Once we're signed in and have stowed our gear, it's time to lend a hand getting the boat rigged. If you're new to the boat you have to ask the crew chief what to do, but after a couple times on the boat it becomes pretty easy to pick a few jobs and do them. Normally they are tasks like taking the cover off the mainsail, rigging the jib sheets, getting the jib and staysail on deck and hanked onto the headstay and forestay, etc. All the routine tasks have to be done of course, so someone has to bring the winch handles on deck, close up the ventilators and all the things we all do on sailboats.
Like all traditional boats, Pursuit has the potential to be wet, though we so far haven't encountered much of that, even in 25 knots of wind, but some of us will take a break from rigging to go below and put on wet weather gear, then we'll assemble a team on deck to fend off the dock and Ron will back Pursuit out and we're on our way. Going out of the harbor and into Richardson Bay, one of the experienced people will spend some time with those who have signed up for the running backstays to make sure they have some experience on a fractional rigged boat, or at least have a clear understanding what to do. More than anything else, the runners are somewhat unforgiving: the job isn't hard to do, but it must be done right or the rig could go over the side. We really want an experienced sailor on each of the upper runners (using a double head rig, Pursuit has two sets of runners, one corresponding to the headstay, the other to the forestay to keep tension on the staysail luff).
Just beyond the Sausalito Yacht Club Ron brings Pursuit head to wind and a couple of the bigger guys spring the mainsail halyard as the main goes up, threading its way between jack lines and running backstays, and reaches the top of its hoist. Ron will then bear away onto starboard tack, we ease the port runners, and we're on our way across San Francisco Bay toward the City.
As soon as we fill away, the guys at the mast start the jib or the staysail up, we sheet it in and we're really on our way. We'll continue on across the Bay (which Pursuit traverses pretty quickly) until we are in a good position to tack and head out under the Golden Gate Bridge and on out into the ocean. As soon as we have cleared the bridge, and done a tack so that we are confident that everyone knows what to do, we'll hoist the jib or staysail -- whichever remains to hoist -- and continue on the wind until we can clear the south side of the harbor entrance easily, then tack and hold a long starboard down the coast past the Cliff House and the San Francisco city beach. On this boat, it doesn't take too long to get there if there's some wind.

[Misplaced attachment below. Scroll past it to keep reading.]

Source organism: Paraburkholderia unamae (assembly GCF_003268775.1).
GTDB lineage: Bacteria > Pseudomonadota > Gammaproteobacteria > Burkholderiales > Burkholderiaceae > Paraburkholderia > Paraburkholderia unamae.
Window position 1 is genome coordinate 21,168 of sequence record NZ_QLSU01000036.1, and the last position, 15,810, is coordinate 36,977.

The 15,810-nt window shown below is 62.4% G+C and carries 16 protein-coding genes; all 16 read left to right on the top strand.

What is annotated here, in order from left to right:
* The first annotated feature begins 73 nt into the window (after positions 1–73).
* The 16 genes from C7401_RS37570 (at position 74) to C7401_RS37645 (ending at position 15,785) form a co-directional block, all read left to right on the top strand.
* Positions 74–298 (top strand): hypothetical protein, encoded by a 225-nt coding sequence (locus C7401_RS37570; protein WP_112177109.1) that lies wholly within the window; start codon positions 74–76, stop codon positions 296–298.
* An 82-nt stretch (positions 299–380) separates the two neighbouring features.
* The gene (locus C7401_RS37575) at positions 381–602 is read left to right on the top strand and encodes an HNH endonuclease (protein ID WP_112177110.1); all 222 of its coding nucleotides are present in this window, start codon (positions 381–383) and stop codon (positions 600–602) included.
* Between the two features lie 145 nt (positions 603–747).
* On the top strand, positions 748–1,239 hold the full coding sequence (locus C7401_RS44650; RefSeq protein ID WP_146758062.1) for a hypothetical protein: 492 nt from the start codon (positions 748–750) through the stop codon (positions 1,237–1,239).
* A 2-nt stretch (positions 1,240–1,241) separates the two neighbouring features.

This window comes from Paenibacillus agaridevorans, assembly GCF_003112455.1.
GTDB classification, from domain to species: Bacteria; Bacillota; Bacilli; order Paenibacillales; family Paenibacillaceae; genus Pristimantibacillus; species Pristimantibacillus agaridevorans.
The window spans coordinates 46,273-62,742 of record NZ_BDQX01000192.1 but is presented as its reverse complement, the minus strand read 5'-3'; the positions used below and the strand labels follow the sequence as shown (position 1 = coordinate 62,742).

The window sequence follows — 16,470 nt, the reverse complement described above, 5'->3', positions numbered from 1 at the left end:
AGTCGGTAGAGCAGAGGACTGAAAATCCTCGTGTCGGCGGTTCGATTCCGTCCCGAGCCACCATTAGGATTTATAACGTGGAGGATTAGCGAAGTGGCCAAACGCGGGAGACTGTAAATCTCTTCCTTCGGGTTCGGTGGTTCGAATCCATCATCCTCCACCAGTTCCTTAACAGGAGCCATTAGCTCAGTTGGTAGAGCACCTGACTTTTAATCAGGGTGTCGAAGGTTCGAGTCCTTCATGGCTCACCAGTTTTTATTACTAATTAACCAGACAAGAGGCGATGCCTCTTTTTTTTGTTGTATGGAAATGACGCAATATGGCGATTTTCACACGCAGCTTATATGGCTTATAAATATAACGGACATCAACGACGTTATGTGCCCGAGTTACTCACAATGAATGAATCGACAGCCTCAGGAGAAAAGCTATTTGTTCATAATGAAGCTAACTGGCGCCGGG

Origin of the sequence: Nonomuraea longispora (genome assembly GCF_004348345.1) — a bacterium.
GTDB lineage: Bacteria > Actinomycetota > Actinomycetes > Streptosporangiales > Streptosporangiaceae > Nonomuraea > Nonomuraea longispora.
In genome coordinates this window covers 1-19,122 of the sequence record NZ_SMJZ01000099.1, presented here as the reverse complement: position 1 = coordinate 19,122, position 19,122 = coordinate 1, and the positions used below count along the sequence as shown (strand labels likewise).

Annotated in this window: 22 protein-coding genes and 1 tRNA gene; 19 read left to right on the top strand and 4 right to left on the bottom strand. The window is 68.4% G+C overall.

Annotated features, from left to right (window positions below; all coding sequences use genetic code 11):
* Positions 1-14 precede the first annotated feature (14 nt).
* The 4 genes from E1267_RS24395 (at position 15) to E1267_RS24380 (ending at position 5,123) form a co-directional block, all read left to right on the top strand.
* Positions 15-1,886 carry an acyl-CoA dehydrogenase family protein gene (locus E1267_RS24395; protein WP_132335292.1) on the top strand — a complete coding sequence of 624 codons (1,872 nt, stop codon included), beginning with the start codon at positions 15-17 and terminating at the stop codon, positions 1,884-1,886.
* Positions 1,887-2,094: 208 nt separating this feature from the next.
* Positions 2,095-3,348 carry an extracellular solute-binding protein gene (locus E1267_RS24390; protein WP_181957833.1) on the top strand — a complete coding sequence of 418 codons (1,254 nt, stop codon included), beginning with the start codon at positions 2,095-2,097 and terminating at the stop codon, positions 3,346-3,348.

This is everyone's first chance to just relax and enjoy being on a great boat on a great ocean. Even with a considerable amount of wind, we don't need 20 people sitting on the weather rail to keep the boat on its feet. On this boat we'll drop the staysail fairly quickly if it breezes up, but that isn't because the boat lacks power, it's because the boat is made of pieces of wood and steel that are over 85 years old, and we really don't want to pull the poor old boat apart.
If you are involved in sailing Pursuit at that moment, you'll have plenty to do of course, but at other times we've been able to relax and have conversation with our fellow sailors. The first day we went out, we found ourselves sailing with the Historian for the Golden Gate bridge, and stood at the forward companionway studying his pictures of earthquake retrofitting taking place on the bridge. Try doing that on a tender boat that needs a team of gorillas on the weather rail to stay on its feet!
Eventually we'll jibe and run back to the bridge. Hopefully we can set a spinnaker, but that will depend on the weather and the sea way, which can roll a boat around quite a bit and we need a good steady breeze to keep a spinnaker full, as well as crew with enough experience to be able to jibe and douse the chute if we are going to run down into the bay with it up, so that often doesn't get done.
As we pass under the bridge again people start breaking out sandwiches, cookies, Cokes and the like and when everyone is finished we'll jibe and reach down the bay for a while, then tack and come back up on the wind toward Yellow Bluff to get the sails down and go home.